How Fast Can Dolphins Swim
How Fast Can Dolphins Swim: You may have seen a movie about dolphins swimming alongside a speedboat and leaping as they go. The dolphins are streamlined and evolved to glide cleanly through the water.
An effective travel speed for a dolphin is around 4 to 6 miles (6 to 9.5 kilometers) per hour.
The dolphins’ rapid “cruising speed” is between 8 and 10 miles (13-16 kilometers) per hour. They can continue at this speed for a while.
Dolphins have been observed to reach about 16 miles (or 26 kilometers) per hour over shorter distances of about one mile (1.6 kilometers).
If dolphins have a wave behind them or the bow wave to carry them, they can go faster.
Dolphins can reach around 27 kilometers per hour for very short distances, such as taking a giant leap out of the water.
In contrast, one of the fastest athletes globally, Usain Bolt, can reach around 23 miles (35 kilometers) per hour at over 200 meters, but then he has to slow down again. A good marathoner can run 19 kilometers (12 miles) per hour. On the other hand, most people walk around 3.5 miles (5.5 kilometers) per hour.
When dolphins want to go faster, they begin to jump out of the water, known as a “porpoise” or “escape.”
Dolphins may look like “porpoises,” but they save energy by jumping out of the water because air has less resistance than water.
Why do dolphins chase along with the bow of ships? Bow wave helps dolphins go faster with less energy, so if they are traveling in the same direction, it’s like taking an elevator. However, they can do it for fun.
Dolphins Swim, So Fast It Hurts
What is the fastest speed a dolphin can swim? Near the surface, no more than 54 kilometers per hour. Because? Because it hurts to swim faster.
These are the conclusions of a pair of researchers from the Israel Institute of Technology in Haifa. But tuna, they say, does not suffer from the same problem.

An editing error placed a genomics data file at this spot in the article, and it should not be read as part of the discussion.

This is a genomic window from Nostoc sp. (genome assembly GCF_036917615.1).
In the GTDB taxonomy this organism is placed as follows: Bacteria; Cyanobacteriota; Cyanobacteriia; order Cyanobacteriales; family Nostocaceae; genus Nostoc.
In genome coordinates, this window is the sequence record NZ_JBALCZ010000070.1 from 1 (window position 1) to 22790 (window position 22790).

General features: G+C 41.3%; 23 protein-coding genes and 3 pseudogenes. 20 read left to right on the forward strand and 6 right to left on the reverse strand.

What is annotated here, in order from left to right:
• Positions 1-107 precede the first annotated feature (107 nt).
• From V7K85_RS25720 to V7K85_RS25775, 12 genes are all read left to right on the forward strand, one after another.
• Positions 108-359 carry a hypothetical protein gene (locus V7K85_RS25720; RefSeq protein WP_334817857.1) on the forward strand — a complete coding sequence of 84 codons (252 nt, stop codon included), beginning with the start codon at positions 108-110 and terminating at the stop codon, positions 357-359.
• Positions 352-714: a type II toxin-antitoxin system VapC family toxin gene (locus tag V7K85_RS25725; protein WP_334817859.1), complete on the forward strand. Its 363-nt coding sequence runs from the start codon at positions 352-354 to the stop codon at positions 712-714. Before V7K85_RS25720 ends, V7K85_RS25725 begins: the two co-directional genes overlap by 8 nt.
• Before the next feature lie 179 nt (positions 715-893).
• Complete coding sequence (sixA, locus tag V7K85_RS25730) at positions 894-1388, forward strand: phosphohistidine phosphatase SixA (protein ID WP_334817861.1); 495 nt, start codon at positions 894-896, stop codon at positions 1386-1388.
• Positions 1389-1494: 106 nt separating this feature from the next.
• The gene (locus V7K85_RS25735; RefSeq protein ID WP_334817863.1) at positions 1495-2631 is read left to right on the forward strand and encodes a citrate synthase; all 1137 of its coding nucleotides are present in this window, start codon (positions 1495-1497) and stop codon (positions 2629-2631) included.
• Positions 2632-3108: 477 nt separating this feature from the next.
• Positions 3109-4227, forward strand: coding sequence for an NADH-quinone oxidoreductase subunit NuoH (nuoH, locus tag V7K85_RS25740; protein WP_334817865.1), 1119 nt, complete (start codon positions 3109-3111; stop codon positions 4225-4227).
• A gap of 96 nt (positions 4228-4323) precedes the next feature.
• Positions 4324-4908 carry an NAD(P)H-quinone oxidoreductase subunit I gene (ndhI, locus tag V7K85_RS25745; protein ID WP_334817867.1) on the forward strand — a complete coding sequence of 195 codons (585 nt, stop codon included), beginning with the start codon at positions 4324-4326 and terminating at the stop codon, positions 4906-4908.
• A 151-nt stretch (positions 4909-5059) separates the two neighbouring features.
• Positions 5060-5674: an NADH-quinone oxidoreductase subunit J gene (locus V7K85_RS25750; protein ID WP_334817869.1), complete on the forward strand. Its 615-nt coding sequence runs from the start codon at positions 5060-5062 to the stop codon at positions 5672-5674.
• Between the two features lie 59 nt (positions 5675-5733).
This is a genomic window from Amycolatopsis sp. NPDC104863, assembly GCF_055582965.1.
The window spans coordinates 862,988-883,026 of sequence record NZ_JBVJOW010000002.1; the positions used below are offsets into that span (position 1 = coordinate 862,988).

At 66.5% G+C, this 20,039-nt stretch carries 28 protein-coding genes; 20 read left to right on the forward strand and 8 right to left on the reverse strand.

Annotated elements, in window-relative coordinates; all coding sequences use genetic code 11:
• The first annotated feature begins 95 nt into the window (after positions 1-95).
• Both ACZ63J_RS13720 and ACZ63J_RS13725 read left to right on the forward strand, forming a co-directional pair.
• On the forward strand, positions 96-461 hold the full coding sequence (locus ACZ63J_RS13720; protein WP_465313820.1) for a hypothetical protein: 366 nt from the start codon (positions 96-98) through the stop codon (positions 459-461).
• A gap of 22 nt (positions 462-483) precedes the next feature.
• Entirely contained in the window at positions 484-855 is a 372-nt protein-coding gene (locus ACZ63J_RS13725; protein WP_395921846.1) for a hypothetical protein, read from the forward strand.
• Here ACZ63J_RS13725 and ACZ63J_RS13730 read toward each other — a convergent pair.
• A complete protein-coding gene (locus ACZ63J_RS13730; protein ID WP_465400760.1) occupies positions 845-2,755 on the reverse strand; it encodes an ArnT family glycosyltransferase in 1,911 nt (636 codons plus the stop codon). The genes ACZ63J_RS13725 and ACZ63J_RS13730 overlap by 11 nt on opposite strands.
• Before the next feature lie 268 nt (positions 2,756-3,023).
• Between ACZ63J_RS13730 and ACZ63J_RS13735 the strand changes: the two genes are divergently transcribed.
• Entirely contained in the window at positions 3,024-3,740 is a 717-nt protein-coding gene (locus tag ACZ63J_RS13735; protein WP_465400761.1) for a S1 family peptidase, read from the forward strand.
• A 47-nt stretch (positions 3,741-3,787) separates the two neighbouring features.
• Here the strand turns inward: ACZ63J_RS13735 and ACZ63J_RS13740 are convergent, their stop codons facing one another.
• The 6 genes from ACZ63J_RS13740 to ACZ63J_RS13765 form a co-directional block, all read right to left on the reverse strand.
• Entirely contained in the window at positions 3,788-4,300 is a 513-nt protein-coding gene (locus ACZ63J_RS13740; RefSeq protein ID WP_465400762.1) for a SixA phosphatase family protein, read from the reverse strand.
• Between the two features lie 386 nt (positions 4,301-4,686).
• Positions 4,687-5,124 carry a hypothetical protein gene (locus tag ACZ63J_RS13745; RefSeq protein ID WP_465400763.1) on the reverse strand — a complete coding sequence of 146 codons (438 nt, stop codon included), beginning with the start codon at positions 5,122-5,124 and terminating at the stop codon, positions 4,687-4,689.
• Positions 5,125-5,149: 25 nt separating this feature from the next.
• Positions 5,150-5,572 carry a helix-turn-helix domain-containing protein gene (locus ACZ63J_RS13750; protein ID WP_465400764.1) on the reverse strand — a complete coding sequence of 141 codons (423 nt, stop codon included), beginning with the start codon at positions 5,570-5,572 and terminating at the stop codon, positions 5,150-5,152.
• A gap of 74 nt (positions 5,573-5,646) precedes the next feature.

Gil Iossilevskii and Danny Weihs performed a series of calculations to model the tail and fins of fish like tuna and mackerel and cetaceans like dolphins. The goal was to determine what limits the maximum speed at which these creatures can swim.
Researchers have found that while muscle strength is the limiting factor for small fish, it is not for larger, more powerful swimmers like tuna and dolphins.
“There are certain limits to swimming speed which is imposed regardless of the power,” says Iossilevskii. One of them is how often swimmers can flap their tails to propel themselves forward.
The other is the formation of microscopic bubbles around the tail, a phenomenon known as “cavitation.” According to Iossilevskii and Weihs, cavitation may be the most critical limiting factor for animals like dolphins with nerve endings in their tails.
Bubbles form due to the pressure difference created by the movement of the fins. This process produces the ribbons of tiny bubbles that flow behind a ship’s propeller (see image).
When the bubbles collapse, they produce a shock wave that corrodes the metal in the propellers. For dolphins, it’s painful. According to the researchers’ calculations, in the first few meters of the water column, this occurs when dolphins reach 10 to 15 meters per second (36 to 54 kilometers per hour).
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